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alliance between Russia and Swe- at present content himself with den upon the non-accession of saying that they had proceeded Denmark, by which such a fore upon no such principle of policy feiture was to be incurred. Their as that to which the noble earl had lordships, who had with just in- adverted. With respect to the dignation reprobated the principle engagements between Russia and of dismemberment and partition Sweden, aš they had not been under the pretext of moral or phy- communicated to the ministers sical convenience, ought fully to upon authority, he did not feel know upon what grounds they himself justified to comply with proceeded in. sanctioning a treaty his lordship's wishes on that head, that appeared in any degree to re- but he had no objection to lay cognize such a political doctrine; upon the table the substance of they should therefore be further the article to which the present informed of what had lately passed treaty referred. He must decline between our government and that the production of the correspondof Copenhagen, which was known ence with the Danish minister, as to have sent a minister to this it involved topics which, if discourt, during which time hostili- closed, might be prejudicial to ties had been suspended, but had other powers; but the information been since resumed. He hoped required on this point was not nethe noble lard would have no ob- cessary for the consideration of the jection to produce the correspond- present treaty. In reply to the ence between the Danish minister observation made as to the time in and our government; and he also which the treaty was laid on the wished to know how it happened table, he said that it could not be that the treaty before them, which produced till its ratification which had been signed on the 3rd of only arrived on the 10th of May, March, was not laid upon their and some subsequent discussions table till so 'late a period of the rendered it inexpedient to lay it session. Another point on which before parliament sooner than had information was desirable, was how been done. With respect to the far Sweden had actually put in exe- money advanced to Sweden, he cution her engagements by the had no objection to give the fullest treaty, and what sum had been information on that head. As to already paid her on this ground. our engagements with other pow. Further, he thought that our en- ers, all the treaties entered into gagements with Russia, and other were already before parliament ; foreign powers, were necessary to but with regard to any further be known, in order to enter upon discussions relative to co-operaa due consideration of this im- tion, the House must be aware portant subject.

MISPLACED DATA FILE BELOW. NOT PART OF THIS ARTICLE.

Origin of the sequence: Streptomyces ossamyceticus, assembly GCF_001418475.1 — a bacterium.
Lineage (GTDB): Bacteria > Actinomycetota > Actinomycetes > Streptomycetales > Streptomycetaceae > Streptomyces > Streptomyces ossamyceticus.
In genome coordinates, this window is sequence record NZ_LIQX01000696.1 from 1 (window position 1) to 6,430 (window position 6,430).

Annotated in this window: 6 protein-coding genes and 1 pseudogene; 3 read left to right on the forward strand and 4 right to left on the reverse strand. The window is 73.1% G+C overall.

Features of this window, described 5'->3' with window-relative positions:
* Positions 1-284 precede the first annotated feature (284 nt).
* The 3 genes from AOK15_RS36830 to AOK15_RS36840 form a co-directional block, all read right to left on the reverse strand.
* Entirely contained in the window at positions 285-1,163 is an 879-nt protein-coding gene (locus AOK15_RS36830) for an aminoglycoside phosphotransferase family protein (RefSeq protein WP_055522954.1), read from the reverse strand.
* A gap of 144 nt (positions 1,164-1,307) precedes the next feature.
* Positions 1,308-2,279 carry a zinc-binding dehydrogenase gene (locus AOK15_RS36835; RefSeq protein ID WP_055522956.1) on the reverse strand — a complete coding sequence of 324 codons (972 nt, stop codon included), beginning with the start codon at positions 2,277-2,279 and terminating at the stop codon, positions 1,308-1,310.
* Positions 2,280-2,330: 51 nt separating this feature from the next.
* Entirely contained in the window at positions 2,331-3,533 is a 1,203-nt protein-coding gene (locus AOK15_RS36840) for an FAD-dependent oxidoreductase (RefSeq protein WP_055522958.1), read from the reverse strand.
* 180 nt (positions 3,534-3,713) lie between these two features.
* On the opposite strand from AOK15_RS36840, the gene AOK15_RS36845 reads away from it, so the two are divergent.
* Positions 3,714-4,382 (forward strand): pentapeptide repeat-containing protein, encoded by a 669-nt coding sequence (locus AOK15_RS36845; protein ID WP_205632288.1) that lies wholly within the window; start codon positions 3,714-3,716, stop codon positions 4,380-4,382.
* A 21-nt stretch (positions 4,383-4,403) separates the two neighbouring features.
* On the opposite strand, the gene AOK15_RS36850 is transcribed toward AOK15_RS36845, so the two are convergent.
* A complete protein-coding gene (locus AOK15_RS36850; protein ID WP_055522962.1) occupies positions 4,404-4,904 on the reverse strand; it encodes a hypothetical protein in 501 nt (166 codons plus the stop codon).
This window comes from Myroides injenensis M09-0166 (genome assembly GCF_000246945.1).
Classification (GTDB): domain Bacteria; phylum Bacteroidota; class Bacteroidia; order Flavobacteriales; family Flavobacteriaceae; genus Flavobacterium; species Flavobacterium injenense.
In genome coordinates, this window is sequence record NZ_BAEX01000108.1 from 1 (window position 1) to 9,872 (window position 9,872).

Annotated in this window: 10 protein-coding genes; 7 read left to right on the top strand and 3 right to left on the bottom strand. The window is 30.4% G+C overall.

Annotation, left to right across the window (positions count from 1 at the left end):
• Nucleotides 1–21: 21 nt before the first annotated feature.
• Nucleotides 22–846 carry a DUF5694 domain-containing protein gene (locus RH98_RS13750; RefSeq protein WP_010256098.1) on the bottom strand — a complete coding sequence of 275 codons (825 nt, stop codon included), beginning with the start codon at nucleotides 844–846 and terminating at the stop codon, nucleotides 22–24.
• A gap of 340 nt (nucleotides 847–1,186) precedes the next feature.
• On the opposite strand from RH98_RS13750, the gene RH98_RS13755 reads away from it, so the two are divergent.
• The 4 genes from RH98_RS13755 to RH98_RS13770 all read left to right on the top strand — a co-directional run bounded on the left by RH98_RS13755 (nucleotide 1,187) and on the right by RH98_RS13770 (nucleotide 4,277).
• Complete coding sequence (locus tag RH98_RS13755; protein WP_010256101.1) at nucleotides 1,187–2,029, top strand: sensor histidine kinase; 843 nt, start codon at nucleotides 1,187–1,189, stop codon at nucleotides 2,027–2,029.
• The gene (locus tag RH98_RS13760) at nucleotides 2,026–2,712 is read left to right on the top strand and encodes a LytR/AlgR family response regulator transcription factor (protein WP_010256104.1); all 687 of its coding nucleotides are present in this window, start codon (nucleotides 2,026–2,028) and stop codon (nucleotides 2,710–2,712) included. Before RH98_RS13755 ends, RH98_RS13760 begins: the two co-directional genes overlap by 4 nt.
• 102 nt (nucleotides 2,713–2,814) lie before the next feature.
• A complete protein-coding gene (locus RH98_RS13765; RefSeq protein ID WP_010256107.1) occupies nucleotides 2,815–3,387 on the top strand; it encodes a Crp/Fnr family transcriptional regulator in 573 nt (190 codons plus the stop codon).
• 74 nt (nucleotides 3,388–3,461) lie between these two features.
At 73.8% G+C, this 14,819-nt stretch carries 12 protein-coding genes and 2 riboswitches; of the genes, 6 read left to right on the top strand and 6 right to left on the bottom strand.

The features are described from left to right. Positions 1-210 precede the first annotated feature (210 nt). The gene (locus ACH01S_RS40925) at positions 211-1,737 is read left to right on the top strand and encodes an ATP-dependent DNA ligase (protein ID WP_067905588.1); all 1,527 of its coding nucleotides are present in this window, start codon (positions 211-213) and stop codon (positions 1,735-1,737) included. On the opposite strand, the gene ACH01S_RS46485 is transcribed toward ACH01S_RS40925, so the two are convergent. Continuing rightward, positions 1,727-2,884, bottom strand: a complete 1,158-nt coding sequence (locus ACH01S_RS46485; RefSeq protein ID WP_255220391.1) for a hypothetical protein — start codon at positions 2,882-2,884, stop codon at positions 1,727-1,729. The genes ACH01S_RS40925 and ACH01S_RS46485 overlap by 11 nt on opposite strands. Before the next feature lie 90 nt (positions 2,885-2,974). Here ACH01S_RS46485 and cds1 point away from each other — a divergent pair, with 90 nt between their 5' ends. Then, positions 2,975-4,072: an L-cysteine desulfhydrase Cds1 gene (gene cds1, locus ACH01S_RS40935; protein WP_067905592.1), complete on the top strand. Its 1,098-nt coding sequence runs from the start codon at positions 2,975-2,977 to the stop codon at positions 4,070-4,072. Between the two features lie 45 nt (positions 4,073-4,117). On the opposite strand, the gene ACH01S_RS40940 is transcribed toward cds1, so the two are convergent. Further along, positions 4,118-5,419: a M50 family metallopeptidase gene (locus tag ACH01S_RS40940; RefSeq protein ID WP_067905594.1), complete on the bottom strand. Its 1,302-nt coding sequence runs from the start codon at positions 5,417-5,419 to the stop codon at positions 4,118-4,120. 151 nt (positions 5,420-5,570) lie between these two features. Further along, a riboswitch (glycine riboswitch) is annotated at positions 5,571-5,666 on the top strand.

that it would be improper to say The Earl of Liverpool vould any thing at this moment. not anticipate the future discus- Earl Grey expressed himself not sion, in which his Majesty's, ser. entirely satisfied with the extent vants would have an opportunity of information offered to be of fully explaining the grounds of granted, and intimated that when the treaty with Sweden, and would the discussion came on, he should take the sense of the House on the Britain is to be invited to accede subject.